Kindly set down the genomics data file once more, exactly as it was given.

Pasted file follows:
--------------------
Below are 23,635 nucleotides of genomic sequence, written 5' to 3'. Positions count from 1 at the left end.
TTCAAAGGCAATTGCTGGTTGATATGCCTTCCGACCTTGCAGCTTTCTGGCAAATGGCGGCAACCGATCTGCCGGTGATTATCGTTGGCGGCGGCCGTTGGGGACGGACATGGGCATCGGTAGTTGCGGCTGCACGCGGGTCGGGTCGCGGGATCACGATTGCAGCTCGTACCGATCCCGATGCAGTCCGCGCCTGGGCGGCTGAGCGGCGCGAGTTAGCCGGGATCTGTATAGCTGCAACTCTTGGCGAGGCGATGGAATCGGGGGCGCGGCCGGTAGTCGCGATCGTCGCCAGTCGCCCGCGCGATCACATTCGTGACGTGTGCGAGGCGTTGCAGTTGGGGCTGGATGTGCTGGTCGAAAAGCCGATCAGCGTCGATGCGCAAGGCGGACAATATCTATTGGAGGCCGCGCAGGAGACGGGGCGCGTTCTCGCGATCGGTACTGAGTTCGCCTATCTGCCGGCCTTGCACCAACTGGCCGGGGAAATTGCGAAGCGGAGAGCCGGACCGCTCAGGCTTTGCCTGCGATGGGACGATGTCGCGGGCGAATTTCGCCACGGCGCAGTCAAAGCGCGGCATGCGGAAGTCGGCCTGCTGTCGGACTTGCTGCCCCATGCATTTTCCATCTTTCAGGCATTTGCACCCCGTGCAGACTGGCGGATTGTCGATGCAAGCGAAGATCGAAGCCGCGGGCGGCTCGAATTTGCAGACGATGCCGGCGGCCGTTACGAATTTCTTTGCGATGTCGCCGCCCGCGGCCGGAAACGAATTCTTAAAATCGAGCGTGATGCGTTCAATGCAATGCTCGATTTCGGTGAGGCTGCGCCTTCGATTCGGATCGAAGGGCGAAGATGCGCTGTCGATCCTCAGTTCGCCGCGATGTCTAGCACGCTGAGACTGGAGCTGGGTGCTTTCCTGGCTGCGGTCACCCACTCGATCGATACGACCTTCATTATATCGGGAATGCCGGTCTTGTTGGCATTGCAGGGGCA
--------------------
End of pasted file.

Below are 23,635 nucleotides of genomic sequence, written 5' to 3'. Positions count from 1 at the left end.
TTCAAAGGCAATTGCTGGTTGATATGCCTTCCGACCTTGCAGCTTTCTGGCAAATGGCGGCAACCGATCTGCCGGTGATTATCGTTGGCGGCGGCCGTTGGGGACGGACATGGGCATCGGTAGTTGCGGCTGCACGCGGGTCGGGTCGCGGGATCACGATTGCAGCTCGTACCGATCCCGATGCAGTCCGCGCCTGGGCGGCTGAGCGGCGCGAGTTAGCCGGGATCTGTATAGCTGCAACTCTTGGCGAGGCGATGGAATCGGGGGCGCGGCCGGTAGTCGCGATCGTCGCCAGTCGCCCGCGCGATCACATTCGTGACGTGTGCGAGGCGTTGCAGTTGGGGCTGGATGTGCTGGTCGAAAAGCCGATCAGCGTCGATGCGCAAGGCGGACAATATCTATTGGAGGCCGCGCAGGAGACGGGGCGCGTTCTCGCGATCGGTACTGAGTTCGCCTATCTGCCGGCCTTGCACCAACTGGCCGGGGAAATTGCGAAGCGGAGAGCCGGACCGCTCAGGCTTTGCCTGCGATGGGACGATGTCGCGGGCGAATTTCGCCACGGCGCAGTCAAAGCGCGGCATGCGGAAGTCGGCCTGCTGTCGGACTTGCTGCCCCATGCATTTTCCATCTTTCAGGCATTTGCACCCCGTGCAGACTGGCGGATTGTCGATGCAAGCGAAGATCGAAGCCGCGGGCGGCTCGAATTTGCAGACGATGCCGGCGGCCGTTACGAATTTCTTTGCGATGTCGCCGCCCGCGGCCGGAAACGAATTCTTAAAATCGAGCGTGATGCGTTCAATGCAATGCTCGATTTCGGTGAGGCTGCGCCTTCGATTCGGATCGAAGGGCGAAGATGCGCTGTCGATCCTCAGTTCGCCGCGATGTCTAGCACGCTGAGACTGGAGCTGGGTGCTTTCCTGGCTGCGGTCACCCACTCGATCGATACGACCTTCATTATATCGGGAATGCCGGTCTTGTTGGCATTGCAGGGGCA